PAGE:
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    British Team To Head to Antarctica to Complete Captain Scott’s Terra Nova Expedition


    by benwhitmarsh

    Two British polar explorers, Ben Saunders and Tarka L’Herpiniere, in partnership with Land Rover and Intel, will on the 3rd October depart these shores to complete Scott’s ill-fated 1910-1912 Terra Nova expedition – an unsupported return journey from the edge of Antarctica to the South Pole. Historically significant, it will be the first time in more than 100 years that Scott’s journey has been attempted and is being undertaken under the patronage of Scott’s grandson, Falcon Scott.

    At 1,800 miles (equivalent to 69 back-to-back marathons) it will be the longest unsupported polar journey in history and set a new benchmark in terms of expedition technology.

    Ben Saunders said: “The Scott Expedition will be both the greatest and most meaningful challenge I’ve ever taken on. Physically it sits on the very limits of human potential and will require every inch of resilience and determination we can summon to complete it. Equally, it is an opportunity to recognise the remarkable work of Captain Scott and his men and use the benefits of modern technology to celebrate his story worldwide. Completing Scott’s Terra Nova expedition is a life-long dream of mine and I’m extraordinarily grateful for the support of Land Rover and Intel in making the Scott Expedition a reality.”

    Expedition patron Falcon Scott, grandson of Robert Falcon Scott, said: 'The Scott Expedition will be a truly exceptional and meaningful way to recognise and commemorate my grandfather's expedition to the South Pole. It is extraordinary to think that nobody has since successfully replicated his expedition and I fully support Ben and Tarka in this bold venture. I am very proud to be a Patron.'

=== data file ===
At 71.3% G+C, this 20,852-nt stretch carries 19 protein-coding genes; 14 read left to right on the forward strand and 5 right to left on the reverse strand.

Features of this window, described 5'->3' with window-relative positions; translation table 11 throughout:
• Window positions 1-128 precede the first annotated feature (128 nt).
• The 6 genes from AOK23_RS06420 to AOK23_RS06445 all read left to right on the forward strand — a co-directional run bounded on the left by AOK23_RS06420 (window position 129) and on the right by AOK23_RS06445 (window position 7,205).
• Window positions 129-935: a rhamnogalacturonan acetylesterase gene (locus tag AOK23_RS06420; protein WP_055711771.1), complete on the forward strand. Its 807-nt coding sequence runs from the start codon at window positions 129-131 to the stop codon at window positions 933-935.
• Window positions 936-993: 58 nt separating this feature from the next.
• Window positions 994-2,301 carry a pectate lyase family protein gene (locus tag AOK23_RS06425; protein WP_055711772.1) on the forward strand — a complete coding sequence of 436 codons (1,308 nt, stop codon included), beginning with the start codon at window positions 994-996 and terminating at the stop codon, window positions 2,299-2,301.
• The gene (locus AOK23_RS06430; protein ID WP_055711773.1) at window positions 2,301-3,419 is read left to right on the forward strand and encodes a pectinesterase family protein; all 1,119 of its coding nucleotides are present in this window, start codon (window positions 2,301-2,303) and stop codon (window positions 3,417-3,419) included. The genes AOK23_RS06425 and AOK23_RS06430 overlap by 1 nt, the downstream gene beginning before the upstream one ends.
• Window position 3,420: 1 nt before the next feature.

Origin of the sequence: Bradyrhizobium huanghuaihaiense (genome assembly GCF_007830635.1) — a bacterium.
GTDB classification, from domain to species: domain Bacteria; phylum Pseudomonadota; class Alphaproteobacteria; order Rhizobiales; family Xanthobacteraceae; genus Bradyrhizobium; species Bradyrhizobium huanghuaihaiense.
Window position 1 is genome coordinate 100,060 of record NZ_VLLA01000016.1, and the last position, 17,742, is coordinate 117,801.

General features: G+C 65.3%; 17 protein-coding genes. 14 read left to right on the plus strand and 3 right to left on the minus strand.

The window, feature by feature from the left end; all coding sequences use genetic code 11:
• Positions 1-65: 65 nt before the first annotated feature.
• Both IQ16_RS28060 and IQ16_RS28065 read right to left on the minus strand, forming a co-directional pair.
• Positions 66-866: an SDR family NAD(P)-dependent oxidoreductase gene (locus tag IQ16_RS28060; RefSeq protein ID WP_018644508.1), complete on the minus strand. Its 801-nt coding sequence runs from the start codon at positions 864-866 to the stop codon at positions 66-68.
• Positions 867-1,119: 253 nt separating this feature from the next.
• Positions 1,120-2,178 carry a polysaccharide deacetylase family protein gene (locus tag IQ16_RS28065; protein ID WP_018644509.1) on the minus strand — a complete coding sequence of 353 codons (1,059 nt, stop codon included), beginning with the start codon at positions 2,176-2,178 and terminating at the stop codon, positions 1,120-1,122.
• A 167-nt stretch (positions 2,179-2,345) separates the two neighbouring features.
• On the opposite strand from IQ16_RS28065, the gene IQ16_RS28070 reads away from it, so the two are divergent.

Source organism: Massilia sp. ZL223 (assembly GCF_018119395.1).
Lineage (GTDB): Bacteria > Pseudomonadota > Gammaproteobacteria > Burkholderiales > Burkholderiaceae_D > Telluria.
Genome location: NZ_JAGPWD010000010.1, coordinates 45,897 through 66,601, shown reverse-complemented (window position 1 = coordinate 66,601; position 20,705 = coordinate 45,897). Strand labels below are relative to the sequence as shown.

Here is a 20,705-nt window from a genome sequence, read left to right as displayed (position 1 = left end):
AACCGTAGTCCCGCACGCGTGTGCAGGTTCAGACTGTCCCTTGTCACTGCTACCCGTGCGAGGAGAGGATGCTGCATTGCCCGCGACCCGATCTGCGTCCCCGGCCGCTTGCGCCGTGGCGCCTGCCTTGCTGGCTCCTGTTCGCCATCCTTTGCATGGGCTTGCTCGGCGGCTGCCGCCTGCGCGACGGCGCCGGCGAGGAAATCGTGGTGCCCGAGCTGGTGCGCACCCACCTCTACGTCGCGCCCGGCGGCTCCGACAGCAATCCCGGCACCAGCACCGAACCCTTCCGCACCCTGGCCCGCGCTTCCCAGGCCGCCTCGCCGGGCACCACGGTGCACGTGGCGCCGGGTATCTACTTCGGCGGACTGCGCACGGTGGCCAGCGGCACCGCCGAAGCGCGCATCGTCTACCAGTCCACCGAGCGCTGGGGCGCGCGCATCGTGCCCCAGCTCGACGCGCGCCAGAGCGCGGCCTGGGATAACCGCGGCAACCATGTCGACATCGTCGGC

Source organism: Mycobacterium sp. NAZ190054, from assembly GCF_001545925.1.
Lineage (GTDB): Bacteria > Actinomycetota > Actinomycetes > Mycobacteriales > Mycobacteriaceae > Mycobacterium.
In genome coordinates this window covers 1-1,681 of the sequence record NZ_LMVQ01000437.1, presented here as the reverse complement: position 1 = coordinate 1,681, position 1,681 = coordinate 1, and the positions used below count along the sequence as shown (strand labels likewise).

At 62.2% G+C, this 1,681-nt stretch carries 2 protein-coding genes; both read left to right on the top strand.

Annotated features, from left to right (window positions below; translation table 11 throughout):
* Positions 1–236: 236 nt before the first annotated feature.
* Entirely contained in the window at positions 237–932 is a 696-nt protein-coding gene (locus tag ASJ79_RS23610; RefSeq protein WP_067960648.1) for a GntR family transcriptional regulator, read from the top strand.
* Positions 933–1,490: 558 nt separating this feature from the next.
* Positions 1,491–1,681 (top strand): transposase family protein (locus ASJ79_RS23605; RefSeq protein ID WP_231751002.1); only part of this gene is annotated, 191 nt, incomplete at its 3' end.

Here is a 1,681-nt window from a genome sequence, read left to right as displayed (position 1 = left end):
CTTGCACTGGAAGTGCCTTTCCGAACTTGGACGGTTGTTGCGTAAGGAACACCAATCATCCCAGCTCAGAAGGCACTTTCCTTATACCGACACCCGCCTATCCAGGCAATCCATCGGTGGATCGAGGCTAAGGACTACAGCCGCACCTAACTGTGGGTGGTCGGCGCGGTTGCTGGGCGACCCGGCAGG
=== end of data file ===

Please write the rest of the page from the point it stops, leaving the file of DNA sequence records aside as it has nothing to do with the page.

Ben and Tarka will walk on average 9.5 hours per day and are expected to take 110 days to complete the Scott Expedition.

    Departing from Scott’s Hut on the north shore of Cape Evans on Ross Island, Antarctica, they will traverse the Ross Ice Shelf, before climbing nearly 8000ft (2,440m) on one of the world’s largest glaciers, the Beardmore Glacier on to the Antarctica Plateau; and onwards to the South Pole. From the Pole it’s back the way they came, finishing 900 miles (1,450km) later where they began, at Scott’s Hut.

    Operating in 24-hour daylight, Ben and Tarka will experience temperatures down to -50 and a wind chill of -70. They will consume almost 6,000 calories daily to maintain the strength necessary to haul the 200kg of kit and supplies they will require to complete the journey unsupported.

    The Scott Expedition is under the patronage of Falcon Scott, Scott’s grandson and Robert Swan OBE, the first to reach both the North and South Poles on foot, and founder of 2041.